The Unfairness of Death

I’m here to tell you about one of the darkest times in my life, a terrible few months that I never thought I would be able to overcome. The tragedy of unexpected death. The fact that I was able to get out of that mental situation and move forward is enough for me to tell you that you can too. To understand why I felt the way that I did, I’m going to have to go back in time a bit.

How It Started

It happened three years ago. My cousin and I were going out to a concert that we wanted to see that was three counties away, and we were taking his mother’s car. I was nineteen, he was eighteen, and it this was going to be the furthest we’ve been from home unsupervised. The good news is we were what you’d call good kids, so our parents did not have any real issues with us going so far away.

The good news is the concert was great, but it let out a bit later than we thought it would. The both of us had been awake for about fifteen or sixteen hours by that point. We should’ve found somewhere to sleep – even a truck stop – but we didn’t. I told my cousin that I would take the first driving session and he could get some sleep, but he insisted on taking the first shift. At some point, we ran off the road. We rolled the car, and he died right there when the paramedics were trying to get him out. I only had a few bruises.

The Wreck

The death was unexpected, and it felt like it was entirely my fault. Why was I still alive? I was supposed to be the one who was driving. If it had been me, I would have been dead. Or maybe I wouldn’t have had the accident at all. I had all of those thoughts and so many more just swirling around my head when I was in the hospital recovering. They called it survivor’s guilt. No matter what the name might be, I felt rotten and I kept replaying those events. I didn’t go to my cousin’s funeral because I felt ashamed, even though I told people it was because I was still in pain from the accident. I didn’t think those feelings would ever go away. I killed my cousin was the only thought in my head, and it dragged me down to a very dark place.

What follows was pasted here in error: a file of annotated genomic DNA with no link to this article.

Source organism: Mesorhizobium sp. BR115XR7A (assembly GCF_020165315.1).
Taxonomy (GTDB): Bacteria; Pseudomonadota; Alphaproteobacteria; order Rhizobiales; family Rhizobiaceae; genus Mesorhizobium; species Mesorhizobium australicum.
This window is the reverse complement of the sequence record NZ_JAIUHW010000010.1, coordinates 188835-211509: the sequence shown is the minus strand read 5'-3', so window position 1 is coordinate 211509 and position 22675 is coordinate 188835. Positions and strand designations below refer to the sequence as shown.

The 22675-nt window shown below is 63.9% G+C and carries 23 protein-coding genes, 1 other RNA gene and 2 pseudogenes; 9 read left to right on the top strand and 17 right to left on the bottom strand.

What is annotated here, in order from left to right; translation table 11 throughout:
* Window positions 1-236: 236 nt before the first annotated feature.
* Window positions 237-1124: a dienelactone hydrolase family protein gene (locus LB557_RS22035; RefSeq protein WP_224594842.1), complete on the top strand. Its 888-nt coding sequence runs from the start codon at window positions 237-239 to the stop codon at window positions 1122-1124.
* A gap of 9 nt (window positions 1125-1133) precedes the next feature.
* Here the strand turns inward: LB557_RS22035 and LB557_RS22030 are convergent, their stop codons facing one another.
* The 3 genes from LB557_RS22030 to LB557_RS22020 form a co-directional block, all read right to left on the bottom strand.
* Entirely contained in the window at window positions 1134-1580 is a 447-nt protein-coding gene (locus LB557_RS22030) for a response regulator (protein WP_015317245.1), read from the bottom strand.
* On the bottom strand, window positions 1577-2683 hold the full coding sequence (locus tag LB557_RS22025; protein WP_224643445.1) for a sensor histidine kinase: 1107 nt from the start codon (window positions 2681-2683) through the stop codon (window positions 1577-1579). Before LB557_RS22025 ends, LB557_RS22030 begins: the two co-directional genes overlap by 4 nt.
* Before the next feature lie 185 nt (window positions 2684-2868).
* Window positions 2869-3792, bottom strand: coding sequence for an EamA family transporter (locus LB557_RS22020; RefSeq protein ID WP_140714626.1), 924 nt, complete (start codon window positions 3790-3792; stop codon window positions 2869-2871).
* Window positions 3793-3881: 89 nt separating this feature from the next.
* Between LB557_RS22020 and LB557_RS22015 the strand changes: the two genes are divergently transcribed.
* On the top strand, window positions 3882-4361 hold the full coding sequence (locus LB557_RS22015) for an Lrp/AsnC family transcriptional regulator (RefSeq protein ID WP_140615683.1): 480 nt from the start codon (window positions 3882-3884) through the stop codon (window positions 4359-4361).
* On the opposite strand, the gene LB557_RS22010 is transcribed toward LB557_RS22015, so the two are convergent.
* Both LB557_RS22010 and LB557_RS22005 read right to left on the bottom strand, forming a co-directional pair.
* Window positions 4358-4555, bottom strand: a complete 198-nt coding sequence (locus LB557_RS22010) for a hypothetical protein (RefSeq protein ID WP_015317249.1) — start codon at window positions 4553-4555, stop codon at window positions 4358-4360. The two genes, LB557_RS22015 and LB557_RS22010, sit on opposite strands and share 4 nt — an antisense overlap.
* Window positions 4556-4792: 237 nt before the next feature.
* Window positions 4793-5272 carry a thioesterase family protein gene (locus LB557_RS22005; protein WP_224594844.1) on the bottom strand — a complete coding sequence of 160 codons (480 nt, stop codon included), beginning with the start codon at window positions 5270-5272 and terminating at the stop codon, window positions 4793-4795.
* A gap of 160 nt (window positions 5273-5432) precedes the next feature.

Moving Forward

My family saw what was happening to me emotionally and mentally, and I’d even stopped taking care of myself. They stepped in and got me the help that I needed, and they assured me that, terrible as it was, it was not my fault. I’m not going to lie and say that I just snapped out of it. It took time. The point is that I did come out of that depression. The good news is that no matter how bad and bleak things seem right now, you are going to be able to get over the depression you feel. It’s hard when there is an unexpected death, and you are going to be angry around the circumstances, just as I was. With love, guidance, and positive feelings, you can get through this.

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